• Thomas Blount, who arrived in North Carolina in 1695
Blount Settlers in United States in the 18th Century
  • Nathaniel Blount, who arrived in North Carolina in 1773 [11]
  • John Blount, who settled in Maryland in 1775
  • Stephen Blount, who arrived in Mississippi in 1798 [11]
Blount Settlers in United States in the 19th Century
  • Mr. Blount, who arrived in Mobile, Ala in 1822 [11]
  • William S Blount, who arrived in Texas in 1835 [11]

Australia Blount migration to Australia +

Emigration to Australia followed the First Fleets of convicts, tradespeople and early settlers. Early immigrants include:

Blount Settlers in Australia in the 19th Century
  • Mr. Humphrey Blount, English convict who was convicted in Worcester, Worcestershire, England for life, transported aboard the "Atlas" on 16th January 1816, arriving in New South Wales, Australia [12]
  • Mr. William Blount, English convict who was convicted in Warwick, Warwickshire, England for 14 years, transported aboard the "Dromedary" on 11th September 1819, arriving in Tasmania ( Van Diemen's Land) [13]
  • Patrick Blount, aged 20, who arrived in South Australia in 1859 aboard the ship "Lady Ann"

Contemporary Notables of the name Blount (post 1700) +

  • James Hillier Blount (b. 1974), better known as James Blunt, is an English five-time Grammy Award nominated singer, songwriter, musician, and record producer; hi first album has sold over 11 million copies worldwide
  • James L. "Jim" Blount (1935-2017), American newspaper editor of the Hamilton Journal-News
  • Mark D. Blount (b. 1975), American retired professional NBA basketball player
  • Lisa S. Blount (1957-2010), American film and television actress and Academy Award winning producer
  • James Henderson Blount (1837-1903), American statesman, soldier and politician, Member of the U.S. House of Representatives from Georgia (1873-1893)
  • Melvin Cornell "Mel" Blount (b. 1948), American former Pittsburgh Steelers cornerback, five-time Pro Bowler and Pro Football Hall of Fame inductee, founder of the Mel Blount Youth Home
  • Brigadier-General Roy Eugene Blount (1889-1969), American Commanding General Army Port & Service Command US Central Pacific Theater of Operations (1943-1945) [14]
  • LeGarrette Montez Blount (b. 1986), American NFL football running back
  • Willie Blount (1768-1835), American politician, 3rd Governor of Tennessee (1809-1815)
  • Roy Alton Blount Jr. (b. 1941), American writer, former president of the Authors Guild
  • ... (Another 49 notables are available in all our PDF Extended History products and printed products wherever possible.)

USS Arizona
  • Mr. Wayman Boney Blount, American Seaman First Class from Texas, USA working aboard the ship "USS Arizona" when she sunk during the Japanese attack on Pearl Harbor on 7th December 1941, he died in the sinking [15]


The Blount Motto +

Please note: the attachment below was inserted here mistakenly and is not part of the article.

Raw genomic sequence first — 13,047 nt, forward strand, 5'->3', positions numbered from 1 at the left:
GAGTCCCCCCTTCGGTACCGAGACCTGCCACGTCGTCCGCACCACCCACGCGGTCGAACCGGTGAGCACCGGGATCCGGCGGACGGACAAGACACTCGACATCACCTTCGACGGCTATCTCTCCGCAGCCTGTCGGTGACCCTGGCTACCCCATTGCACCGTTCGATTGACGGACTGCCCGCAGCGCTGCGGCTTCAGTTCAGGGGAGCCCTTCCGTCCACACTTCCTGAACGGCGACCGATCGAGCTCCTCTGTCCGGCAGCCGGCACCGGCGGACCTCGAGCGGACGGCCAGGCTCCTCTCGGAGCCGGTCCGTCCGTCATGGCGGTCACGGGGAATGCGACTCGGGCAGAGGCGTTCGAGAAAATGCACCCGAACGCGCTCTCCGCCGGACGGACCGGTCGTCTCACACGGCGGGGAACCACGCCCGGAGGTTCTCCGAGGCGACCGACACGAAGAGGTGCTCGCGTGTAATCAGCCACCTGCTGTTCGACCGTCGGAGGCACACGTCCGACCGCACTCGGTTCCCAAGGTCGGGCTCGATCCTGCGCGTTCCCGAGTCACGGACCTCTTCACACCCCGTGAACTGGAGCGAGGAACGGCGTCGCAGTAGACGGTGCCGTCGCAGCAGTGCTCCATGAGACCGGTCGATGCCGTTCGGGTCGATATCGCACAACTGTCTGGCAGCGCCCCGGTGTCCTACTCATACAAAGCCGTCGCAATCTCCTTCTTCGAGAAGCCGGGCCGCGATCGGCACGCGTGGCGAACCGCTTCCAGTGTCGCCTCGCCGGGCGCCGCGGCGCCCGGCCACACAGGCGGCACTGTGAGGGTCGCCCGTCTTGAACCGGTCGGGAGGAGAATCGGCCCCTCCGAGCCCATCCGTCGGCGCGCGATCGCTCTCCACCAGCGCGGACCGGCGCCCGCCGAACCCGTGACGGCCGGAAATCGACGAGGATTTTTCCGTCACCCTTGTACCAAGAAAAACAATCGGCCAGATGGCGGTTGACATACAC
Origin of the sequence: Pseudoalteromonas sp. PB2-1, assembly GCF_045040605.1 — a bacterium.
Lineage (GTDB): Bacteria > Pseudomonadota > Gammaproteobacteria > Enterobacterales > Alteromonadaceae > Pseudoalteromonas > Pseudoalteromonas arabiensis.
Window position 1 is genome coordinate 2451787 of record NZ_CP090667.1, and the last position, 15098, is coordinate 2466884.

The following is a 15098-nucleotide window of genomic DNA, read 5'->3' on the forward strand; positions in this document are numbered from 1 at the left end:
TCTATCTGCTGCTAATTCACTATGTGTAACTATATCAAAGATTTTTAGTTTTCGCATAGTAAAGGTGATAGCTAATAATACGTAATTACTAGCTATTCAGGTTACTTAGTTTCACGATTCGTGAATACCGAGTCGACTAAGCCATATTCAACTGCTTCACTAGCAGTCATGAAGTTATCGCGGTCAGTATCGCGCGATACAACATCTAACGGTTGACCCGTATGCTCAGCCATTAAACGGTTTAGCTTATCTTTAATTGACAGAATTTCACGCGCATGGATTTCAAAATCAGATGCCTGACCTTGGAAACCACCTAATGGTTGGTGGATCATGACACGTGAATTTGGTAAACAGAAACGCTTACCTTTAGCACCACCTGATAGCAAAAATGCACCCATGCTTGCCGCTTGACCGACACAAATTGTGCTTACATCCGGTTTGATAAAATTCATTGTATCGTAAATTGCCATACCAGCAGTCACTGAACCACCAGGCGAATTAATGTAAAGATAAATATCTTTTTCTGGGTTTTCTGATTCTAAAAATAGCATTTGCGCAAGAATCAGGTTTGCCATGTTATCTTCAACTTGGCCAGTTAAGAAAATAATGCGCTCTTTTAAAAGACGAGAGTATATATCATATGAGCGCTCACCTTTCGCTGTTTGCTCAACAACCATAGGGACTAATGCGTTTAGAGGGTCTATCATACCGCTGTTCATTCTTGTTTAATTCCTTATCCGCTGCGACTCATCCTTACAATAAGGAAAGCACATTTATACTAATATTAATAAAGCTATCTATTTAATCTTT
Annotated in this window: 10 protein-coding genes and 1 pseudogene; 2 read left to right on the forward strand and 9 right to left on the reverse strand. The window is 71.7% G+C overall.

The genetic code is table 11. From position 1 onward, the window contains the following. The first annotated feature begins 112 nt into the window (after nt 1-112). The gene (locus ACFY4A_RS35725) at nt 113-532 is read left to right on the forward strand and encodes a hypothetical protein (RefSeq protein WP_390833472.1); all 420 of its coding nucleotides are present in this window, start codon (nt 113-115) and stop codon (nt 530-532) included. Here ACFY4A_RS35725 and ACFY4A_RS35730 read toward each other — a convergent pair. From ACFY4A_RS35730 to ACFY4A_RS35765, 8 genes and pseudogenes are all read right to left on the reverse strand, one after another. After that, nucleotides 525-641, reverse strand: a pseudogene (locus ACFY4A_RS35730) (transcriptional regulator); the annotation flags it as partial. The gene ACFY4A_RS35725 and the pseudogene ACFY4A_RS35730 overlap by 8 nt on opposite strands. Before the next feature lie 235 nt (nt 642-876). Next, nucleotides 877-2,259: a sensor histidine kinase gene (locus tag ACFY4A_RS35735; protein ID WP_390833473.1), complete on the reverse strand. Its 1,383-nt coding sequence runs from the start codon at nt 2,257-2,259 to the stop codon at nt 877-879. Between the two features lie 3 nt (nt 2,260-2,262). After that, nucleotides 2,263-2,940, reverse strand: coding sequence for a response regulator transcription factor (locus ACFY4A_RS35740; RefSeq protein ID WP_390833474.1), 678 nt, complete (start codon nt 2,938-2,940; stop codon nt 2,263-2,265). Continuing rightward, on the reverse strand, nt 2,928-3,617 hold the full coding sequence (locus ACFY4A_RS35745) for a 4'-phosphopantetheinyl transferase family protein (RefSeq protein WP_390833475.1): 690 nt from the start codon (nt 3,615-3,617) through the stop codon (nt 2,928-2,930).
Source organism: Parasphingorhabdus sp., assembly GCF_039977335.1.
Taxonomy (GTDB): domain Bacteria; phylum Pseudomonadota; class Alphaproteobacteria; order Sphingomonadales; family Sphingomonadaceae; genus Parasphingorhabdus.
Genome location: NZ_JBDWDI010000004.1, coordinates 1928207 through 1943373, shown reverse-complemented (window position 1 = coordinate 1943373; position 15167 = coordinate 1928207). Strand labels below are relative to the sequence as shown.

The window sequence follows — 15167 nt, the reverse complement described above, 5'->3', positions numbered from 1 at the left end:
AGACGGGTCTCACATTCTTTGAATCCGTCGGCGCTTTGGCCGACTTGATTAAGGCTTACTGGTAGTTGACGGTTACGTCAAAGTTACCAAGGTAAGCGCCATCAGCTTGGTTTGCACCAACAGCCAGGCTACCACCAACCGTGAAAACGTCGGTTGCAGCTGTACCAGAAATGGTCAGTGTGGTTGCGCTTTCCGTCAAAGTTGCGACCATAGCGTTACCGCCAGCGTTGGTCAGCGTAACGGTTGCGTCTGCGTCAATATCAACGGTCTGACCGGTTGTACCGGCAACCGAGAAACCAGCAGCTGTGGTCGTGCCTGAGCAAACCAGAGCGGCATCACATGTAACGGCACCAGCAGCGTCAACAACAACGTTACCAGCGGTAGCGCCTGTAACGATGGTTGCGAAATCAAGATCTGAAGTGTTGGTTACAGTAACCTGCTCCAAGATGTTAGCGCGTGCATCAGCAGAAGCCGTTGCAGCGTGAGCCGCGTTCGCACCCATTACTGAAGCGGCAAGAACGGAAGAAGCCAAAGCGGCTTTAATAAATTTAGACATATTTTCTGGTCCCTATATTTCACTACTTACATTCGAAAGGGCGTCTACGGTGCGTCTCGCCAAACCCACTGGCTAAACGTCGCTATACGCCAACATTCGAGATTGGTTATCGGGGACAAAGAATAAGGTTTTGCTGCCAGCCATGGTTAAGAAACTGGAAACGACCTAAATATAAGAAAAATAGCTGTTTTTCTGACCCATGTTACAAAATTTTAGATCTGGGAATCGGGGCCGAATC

The motto was originally a war cry or slogan. Mottoes first began to be shown with arms in the 14th and 15th centuries, but were not in general use until the 17th century. Thus the oldest coats of arms generally do not include a motto. Mottoes seldom form part of the grant of arms: Under most heraldic authorities, a motto is an optional component of the coat of arms, and can be added to or changed at will; many families have chosen not to display a motto.

Motto: Lux Tua, via mea
Motto Translation: Thy light is my way.


Suggested Readings for the name Blount +

  • Reminiscences and Memoirs of North Carolina and Eminent North Carolinians by John Hill Wheeler.
  • Parker and Blount in Florida by Virginia Westergard.

  1. ^ Smith, Eldson Coles, New Dictionary of American Family Names New York: Harper & Row, 1956. Print
  2. ^ Burke, John Bernard, The Roll of Battle Abbey. London: Edward Churton, 26, Holles Street, 1848, Print.
  3. ^ Cleveland, Dutchess of The Battle Abbey Roll with some Account of the Norman Lineages. London: John Murray, Abermarle Street, 1889. Print. Volume 1 of 3
  4. ^ Smith, George (ed), Dictionary of National Biography. London: Smith, Elder & Co., 1885-1900. Print
  5. ^ Black, George F., The Surnames of Scotland Their Origin, Meaning and History. New York: New York Public Library, 1946. Print. (ISBN 0-87104-172-3)
  6. ^ Bardsley, C.W, A Dictionary of English and Welsh Surnames: With Special American Instances. Wiltshire: Heraldry Today, 1901. Print. (ISBN 0-900455-44-6)
  7. ^ Rye, Walter, A History of Norfolk. London: Elliot Stock, 62, Paternoster Row, 1885. Print
  8. ^ Dickinson, F.H., Kirby's Quest for Somerset of 16th of Edward the 3rd London: Harrison and Sons, Printers in Ordinary to Her Majesty, St, Martin's Lane, 1889. Print.
  9. ^ 'Townships: Scarisbrick', in A History of the County of Lancaster: Volume 3, ed. William Farrer and J Brownbill (London, 1907), pp. 265-276. British History Online http://www.british-history.ac.uk/vch/lancs/vol3/pp265-276 [accessed 21 January 2017].
  10. ^ https://namecensus.com/most_common_surnames.htm
  11. ^ Filby, P. William, Meyer, Mary K., Passenger and immigration lists index : a guide to published arrival records of about 500,000 passengers who came to the United States and Canada in the seventeenth, eighteenth, and nineteenth centuries. 1982-1985 Cumulated Supplements in Four Volumes Detroit, Mich. : Gale Research Co., 1985, Print (ISBN 0-8103-1795-8)
  12. ^ Convict Records Voyages to Australia (Retrieved 14th July 2020). Retrieved from https://convictrecords.com.au/ships/atlas
  13. ^ Convict Records Voyages to Australia (Retrieved 16th July 2021). Retrieved from https://convictrecords.com.au/ships/dromedary
  14. ^ Generals of World War II. (Retrieved 2011, October 22) Roy Blount. Retrieved from http://generals.dk/general/Blount/Roy_Eugene/USA.html
  15. ^ Pearl Harbour: USS Arizona Casualties List Pearl Harbour December 7, 1941. (Retrieved 2018, July 31st). Retrieved from http://pearl-harbor.com/arizona/casualtylist.html